On election night in Beverly Hills, Jason Blum, the hot shot horror-movie producer, was accepting an award at the Israel Film Festival. The polls in a string of midterm contests were closing, and Mr. Blum, a vocal critic of President Trump, was talking about how much was at stake.

    “The past two years have been hard for all of us who cherish the freedoms we enjoy as citizens of this country,” Mr. Blum said.

    That’s when the crowd of mostly Jewish producers and power brokers started to chant, “We like Trump!” An Israeli man stepped onto the stage to try to pull Mr. Blum away from the microphone as the crowd at the Saban Theater Steve Tisch Cinema Center cheered.

    “As you can see from this auditorium, it’s the end of civil discourse,” Mr. Blum said, as security rushed the stage to help him. “Thanks to our president, anti-Semitism is on the rise.”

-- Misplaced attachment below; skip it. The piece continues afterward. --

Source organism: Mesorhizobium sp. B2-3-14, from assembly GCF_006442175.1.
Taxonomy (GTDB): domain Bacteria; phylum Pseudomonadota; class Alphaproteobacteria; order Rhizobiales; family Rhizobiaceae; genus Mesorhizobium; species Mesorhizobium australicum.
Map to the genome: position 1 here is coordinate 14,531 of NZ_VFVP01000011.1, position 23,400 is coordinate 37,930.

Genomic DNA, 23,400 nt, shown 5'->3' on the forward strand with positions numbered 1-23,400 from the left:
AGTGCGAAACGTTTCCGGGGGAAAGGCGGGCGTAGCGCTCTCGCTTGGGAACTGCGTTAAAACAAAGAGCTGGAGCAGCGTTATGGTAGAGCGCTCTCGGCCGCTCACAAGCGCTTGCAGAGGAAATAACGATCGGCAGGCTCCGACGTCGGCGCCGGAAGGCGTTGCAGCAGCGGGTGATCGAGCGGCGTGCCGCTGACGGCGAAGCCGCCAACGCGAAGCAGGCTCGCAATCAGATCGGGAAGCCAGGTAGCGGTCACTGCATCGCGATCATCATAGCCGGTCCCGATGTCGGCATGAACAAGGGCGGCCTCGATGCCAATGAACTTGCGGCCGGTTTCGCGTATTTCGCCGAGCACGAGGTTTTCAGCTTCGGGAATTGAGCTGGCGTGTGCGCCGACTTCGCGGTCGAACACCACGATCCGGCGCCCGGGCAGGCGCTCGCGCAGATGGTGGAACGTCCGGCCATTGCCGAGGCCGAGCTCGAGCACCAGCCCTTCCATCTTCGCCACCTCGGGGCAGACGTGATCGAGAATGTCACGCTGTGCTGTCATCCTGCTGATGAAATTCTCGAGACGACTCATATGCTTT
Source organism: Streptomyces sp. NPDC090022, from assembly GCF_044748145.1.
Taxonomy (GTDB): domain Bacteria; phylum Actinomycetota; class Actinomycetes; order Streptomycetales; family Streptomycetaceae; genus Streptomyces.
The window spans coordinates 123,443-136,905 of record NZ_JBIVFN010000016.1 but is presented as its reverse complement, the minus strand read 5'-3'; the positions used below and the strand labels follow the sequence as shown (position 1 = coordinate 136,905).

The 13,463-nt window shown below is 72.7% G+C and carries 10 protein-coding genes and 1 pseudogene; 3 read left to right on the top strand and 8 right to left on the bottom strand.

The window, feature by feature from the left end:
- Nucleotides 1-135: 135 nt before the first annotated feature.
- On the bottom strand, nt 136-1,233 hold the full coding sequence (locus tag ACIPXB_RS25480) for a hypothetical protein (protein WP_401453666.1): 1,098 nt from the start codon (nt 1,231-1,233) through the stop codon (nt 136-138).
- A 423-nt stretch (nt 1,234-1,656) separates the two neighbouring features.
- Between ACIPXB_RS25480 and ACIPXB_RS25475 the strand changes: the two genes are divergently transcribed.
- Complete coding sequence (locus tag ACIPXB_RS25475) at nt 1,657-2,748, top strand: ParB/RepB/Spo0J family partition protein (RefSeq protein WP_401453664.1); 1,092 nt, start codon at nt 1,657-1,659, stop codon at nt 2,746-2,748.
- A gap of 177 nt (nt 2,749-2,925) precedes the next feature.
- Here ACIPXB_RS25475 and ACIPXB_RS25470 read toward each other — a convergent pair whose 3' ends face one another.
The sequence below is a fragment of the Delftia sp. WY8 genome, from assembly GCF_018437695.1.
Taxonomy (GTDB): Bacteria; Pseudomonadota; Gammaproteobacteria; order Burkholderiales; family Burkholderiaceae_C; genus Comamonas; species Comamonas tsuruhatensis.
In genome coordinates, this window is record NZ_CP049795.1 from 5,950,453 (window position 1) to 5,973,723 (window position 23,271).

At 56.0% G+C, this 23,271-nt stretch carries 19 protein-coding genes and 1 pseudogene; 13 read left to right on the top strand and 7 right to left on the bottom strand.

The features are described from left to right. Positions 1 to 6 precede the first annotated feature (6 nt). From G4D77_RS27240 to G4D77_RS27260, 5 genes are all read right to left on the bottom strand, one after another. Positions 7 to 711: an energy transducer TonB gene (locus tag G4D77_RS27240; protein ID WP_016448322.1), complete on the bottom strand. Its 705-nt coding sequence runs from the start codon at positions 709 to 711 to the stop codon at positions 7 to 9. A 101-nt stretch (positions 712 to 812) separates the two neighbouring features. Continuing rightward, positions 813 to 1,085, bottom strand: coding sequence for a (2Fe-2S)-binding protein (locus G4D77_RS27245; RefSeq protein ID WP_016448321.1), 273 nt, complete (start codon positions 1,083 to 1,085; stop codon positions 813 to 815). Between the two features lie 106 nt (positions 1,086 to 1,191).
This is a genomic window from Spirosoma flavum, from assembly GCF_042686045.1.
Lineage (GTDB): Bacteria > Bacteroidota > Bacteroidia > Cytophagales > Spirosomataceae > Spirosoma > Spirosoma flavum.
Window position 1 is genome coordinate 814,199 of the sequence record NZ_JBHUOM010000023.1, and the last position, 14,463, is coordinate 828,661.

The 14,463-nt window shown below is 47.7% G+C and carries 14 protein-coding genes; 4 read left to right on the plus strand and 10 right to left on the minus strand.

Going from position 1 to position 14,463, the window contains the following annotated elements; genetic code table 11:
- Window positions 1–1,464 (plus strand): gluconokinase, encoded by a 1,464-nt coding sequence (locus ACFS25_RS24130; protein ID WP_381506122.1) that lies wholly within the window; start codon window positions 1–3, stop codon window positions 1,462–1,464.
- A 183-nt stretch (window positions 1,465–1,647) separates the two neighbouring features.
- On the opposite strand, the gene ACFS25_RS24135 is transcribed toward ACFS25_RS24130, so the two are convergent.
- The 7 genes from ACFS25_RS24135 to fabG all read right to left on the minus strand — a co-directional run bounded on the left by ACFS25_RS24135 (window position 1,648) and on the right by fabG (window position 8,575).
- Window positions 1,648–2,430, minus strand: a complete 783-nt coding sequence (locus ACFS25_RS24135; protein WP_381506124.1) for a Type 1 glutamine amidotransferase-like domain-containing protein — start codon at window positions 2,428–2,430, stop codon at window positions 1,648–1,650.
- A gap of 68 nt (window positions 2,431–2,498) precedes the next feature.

ADVERTISEMENT
    In the weeks after a gunman killed 11 people at the Tree of Life Synagogue in Pittsburgh, in one of the most horrific acts of anti-Semitism in years, debates about the president’s role in stoking extremism have roiled American Jews — and forced an uncomfortable reckoning between Mr. Trump’s rhetoric and his daughter and son-in-law’s Jewish faith.
    Rabbi Jeffrey Myers greets Mr. Kushner and Ms. Trump near the Tree of Life Synagogue in Pittsburgh.
    Credit
    Doug Mills/The New York Times

    Image

    Rabbi Jeffrey Myers greets Mr. Kushner and Ms. Trump near the Tree of Life Synagogue in Pittsburgh.CreditDoug Mills/The New York Times
    Rabbis and Jewish leaders have raged on Twitter and in op-eds, in sermons and over shabbat dinners, over how to reconcile the paradox of Jared Kushner, the descendant of Holocaust survivors, and Ivanka Trump, who converted to Judaism to marry Mr. Kushner.

    To some Jews, the couple serves as a bulwark pushing the Trump administration toward pro-Israel policies, most notably the decision to move the U.S. embassy from Tel Aviv to Jerusalem. To many others, they are the wolves in sheep’s clothing, allowing Mr. Trump to brush aside criticism that his words have fueled the uptick in violent attacks against Jews.